Instituut voor Taal- en Kennistechnologie
Institute for Language Technology and Artificial Intelligence

Harnad responds

MacLennan suggests that analog computers also have symbols and symbol grounding problems. What I'm not altogether sure of is what he means by ``continuous meaning assignments.'' I know what discrete symbols (like ``chair'' or ``3'') and their corresponding meanings are. But what are continuous symbols and meanings? Or is it ``meaning assigned to a continuum of values of a physical variable,'' as in interpreting the height of the mercury as proportional to the real temperature? The case is instructive, because where there is a true isomorphism between an internal continuum and an external one, it is much easier to put them into causal connection (as in the case of the thermometer), in which case of course the internal ``symbol'' is ``grounded.''

But I take Maclennan's meaning that the interpretations of analog computers' states are just as ungrounded (interpretation-mediated) in their ordinary uses as those of digital computers. I imagine that an analog computer would be ungrounded even if it could pass the TT (despite being, like PAR, immune to the Chinese Room Argument), but to show this one would have to individuate its symbols, for without those there is no subject of the grounding problem! And if Fodor & Pylyshyn (1988) are right, then under those conditions that analog computer would probably have to be implementing a systematic, compositional, language-of-thought-style discrete symbol system (in which case its analog properties would be irrelevant implementational details) and we would be back where we started. In any case, the TTT would continue to be the decisive test, and for this the analog computer (because of its ready isomorphism with sensorimotor transducer activity), may have an edge in certain respects.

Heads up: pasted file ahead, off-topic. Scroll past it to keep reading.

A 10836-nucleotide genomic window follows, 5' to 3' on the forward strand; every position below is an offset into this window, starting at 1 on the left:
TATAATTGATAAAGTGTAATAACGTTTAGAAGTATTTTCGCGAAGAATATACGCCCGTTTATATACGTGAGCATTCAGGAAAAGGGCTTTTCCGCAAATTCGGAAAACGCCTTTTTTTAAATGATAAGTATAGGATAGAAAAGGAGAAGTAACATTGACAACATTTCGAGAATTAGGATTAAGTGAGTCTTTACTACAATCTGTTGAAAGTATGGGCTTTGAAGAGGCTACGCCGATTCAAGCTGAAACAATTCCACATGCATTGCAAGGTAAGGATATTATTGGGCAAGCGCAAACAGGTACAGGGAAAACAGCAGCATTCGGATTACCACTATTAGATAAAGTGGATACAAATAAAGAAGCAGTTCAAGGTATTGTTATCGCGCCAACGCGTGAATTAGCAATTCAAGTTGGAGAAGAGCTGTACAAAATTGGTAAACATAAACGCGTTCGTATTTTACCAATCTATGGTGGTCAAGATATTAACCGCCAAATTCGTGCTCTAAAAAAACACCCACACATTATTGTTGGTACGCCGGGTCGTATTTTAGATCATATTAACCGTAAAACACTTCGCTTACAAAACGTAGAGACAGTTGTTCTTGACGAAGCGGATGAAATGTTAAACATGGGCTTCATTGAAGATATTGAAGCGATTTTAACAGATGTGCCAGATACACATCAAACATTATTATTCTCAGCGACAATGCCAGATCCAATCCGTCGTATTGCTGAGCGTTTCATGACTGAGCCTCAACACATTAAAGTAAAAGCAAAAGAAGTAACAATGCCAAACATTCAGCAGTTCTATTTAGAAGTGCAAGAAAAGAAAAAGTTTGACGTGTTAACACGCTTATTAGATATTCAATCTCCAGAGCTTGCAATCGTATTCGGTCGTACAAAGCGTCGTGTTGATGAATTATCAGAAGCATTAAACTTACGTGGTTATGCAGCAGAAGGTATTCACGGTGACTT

MacLennan does take a passing shot at the Chinese Room Argument (with the ``multiple virtual minds'' version of the ``system reply'') to which I can't resist replying that, once one subtracts the interpretation (i.e., once one steps out of the hermeneutic circle), a symbol system, no matter how many hierarchical layers of interpretation it might be amenable to, has about as much chance of instantiating minds (whether one, two, or three) as a single, double, or triple acrostic, and for roughly the same reasons (``virtual-worlds'' enthusiasts would do well to pause and ponder this point for a while).

MacLennan also falls into the epistemic/ontic confusion when he writes about how ``psychologists and ethologists routinely attribute `understanding' and other mental states to other organisms on the basis of external tests,'' or how this psychologist ``defines'' them behaviorally or that one does it operationally. The ontic question (of whether or not a system really has a mind) in no way depends on, nor can it be settled by, what we've agreed to attribute to the system; it depends only on whether something's really home in there. That's not answerable by definitions, operational or otherwise.